Jason Wu/Sun Senior Editor

Despite concerns about the new FAFSA excluding financial insight, Cornell’s Office of Financial Aid and Student Employment, which is located in Day Hall, assures that 100 percent of undergraduate students’ demonstrated financial need will be met.

January 26, 2024

New FAFSA Raises Concerns for Students With Siblings in College, Complex Financial Situations

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With an $88,150 total cost of tuition for non-New York residents, Cornell was ranked 25th among the most expensive universities in the country, according to CBS News.

Now, Cornell students might have an even more difficult time affording tuition due to calculation and format changes to the Free Application for Federal Student Aid

On Dec. 27, 2020, Congress passed the FAFSA Simplification Act due to complaints about the form’s length and complexity. In addition to the 2024-2025 FAFSA being shorter, their financial aid formula has changed. Rather than calculating an Expected Family Contribution, the new version of the FAFSA calculates a Student Aid Index, which is an eligibility measure of the family’s financial strength. The SAI excludes the consideration of family members in college and establishes new eligibility criteria for Federal Pell Grants.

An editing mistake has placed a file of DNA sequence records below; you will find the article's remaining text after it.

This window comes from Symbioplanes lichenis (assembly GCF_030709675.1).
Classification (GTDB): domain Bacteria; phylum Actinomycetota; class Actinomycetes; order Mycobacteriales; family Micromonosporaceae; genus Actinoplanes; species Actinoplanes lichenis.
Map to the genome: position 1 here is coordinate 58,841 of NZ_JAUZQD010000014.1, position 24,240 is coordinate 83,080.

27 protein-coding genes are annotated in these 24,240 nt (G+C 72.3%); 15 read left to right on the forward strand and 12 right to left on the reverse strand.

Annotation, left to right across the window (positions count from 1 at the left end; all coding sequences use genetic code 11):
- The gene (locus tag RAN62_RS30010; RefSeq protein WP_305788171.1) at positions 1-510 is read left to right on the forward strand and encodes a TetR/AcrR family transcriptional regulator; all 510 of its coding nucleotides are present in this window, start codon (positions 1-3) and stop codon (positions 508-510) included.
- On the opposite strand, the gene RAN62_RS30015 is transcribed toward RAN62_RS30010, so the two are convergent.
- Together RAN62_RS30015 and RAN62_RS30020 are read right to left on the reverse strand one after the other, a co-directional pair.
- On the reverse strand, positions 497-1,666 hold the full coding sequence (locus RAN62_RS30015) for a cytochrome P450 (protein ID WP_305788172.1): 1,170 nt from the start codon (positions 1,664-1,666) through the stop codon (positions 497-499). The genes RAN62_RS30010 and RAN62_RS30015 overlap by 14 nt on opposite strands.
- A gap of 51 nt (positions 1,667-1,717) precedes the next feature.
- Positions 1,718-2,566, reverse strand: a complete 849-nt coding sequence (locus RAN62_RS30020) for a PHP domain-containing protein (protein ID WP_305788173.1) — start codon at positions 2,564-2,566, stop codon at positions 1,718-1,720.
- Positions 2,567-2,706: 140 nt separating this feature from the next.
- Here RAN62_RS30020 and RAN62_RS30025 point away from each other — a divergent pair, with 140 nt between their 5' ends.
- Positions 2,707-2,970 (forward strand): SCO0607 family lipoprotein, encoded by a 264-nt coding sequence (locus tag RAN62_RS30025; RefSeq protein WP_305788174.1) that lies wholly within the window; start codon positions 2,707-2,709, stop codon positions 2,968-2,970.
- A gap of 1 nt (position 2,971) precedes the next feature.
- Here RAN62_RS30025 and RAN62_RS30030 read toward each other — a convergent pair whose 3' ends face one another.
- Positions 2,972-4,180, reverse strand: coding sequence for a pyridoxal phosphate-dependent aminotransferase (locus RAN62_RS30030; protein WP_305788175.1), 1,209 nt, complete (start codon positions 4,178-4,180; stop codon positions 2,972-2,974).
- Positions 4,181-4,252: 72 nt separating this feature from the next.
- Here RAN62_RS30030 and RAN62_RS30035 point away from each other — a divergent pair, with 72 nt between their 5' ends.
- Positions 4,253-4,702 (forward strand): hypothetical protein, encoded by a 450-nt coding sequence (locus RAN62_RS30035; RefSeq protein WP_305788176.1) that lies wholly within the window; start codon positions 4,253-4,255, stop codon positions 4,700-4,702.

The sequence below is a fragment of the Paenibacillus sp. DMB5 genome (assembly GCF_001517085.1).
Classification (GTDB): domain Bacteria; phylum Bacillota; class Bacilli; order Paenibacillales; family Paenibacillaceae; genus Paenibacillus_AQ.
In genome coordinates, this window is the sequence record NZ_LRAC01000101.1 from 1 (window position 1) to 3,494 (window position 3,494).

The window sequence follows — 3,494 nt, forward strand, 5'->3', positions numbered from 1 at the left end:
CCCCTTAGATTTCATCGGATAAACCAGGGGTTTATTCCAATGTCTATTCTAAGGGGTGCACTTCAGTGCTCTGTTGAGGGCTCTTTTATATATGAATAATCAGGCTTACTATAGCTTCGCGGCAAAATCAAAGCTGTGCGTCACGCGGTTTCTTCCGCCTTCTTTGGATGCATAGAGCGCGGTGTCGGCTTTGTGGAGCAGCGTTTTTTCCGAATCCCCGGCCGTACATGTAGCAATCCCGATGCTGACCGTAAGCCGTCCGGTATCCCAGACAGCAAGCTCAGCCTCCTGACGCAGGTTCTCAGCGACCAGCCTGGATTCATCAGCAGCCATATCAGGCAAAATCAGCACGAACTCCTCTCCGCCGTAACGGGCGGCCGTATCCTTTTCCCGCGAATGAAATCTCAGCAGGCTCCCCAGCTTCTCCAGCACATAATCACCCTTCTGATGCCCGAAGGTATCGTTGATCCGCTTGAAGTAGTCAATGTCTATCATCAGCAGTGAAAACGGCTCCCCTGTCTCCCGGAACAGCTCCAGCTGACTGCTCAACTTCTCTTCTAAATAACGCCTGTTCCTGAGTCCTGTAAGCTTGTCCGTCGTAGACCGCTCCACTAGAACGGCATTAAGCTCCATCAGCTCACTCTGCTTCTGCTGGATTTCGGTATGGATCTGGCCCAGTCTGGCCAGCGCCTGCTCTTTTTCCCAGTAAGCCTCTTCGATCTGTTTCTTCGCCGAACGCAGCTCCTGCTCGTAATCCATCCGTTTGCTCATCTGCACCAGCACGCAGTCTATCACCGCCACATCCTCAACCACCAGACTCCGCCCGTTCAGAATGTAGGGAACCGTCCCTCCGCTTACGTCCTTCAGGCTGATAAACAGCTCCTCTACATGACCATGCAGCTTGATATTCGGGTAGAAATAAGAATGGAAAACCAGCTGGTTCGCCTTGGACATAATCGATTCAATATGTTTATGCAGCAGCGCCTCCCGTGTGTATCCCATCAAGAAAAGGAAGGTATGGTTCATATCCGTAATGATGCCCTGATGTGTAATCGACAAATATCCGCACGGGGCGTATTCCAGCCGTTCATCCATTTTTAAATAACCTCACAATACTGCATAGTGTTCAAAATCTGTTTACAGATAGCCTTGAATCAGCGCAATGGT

As the second child in her family to attend college, Ceci Rodriguez ’26 pays her tuition independently, relying on adequate financial assistance to fund her education. She annually completes the FAFSA to compute her eligibility for federal Pell Grants, federal student loans and financial aid provided by Cornell.

To Rodriguez’s surprise, the new version of the FAFSA released Dec. 31 no longer increases students’ eligible financial aid if they have siblings in college, a change which significantly reduces Rodriguez’s ability to afford her tuition. 

“The FAFSA no longer providing a sibling discount is now a major economic stressor for me,” Rodriguez said.

Although Rodriguez has benefitted from her past financial aid awards, she is concerned that she may not be as fortunate for the 2024-2025 academic year due to the new federal student aid formula. 

As a senior, Olivia Maday ’24 is particularly concerned for her two younger siblings in college who will see a drastic decrease in their financial aid next academic year. She feels that Cornell should increase their individual financial aid offers to account for students’ loss in federal aid. 

Kevin Jensen, the executive director of Cornell’s Office of Financial Aid and Student Employment, affirmed that Cornell’s administration upholds their responsibility to meet 100 percent of undergraduate students’ demonstrated financial need, even in light of these issues in a statement to The Sun. 

“If a student or family experiences a reduction in federal grant aid because of this or any of the many changes to the federal need analysis formula this year, Cornell grant aid will be increased to compensate for the loss,” Jensen said.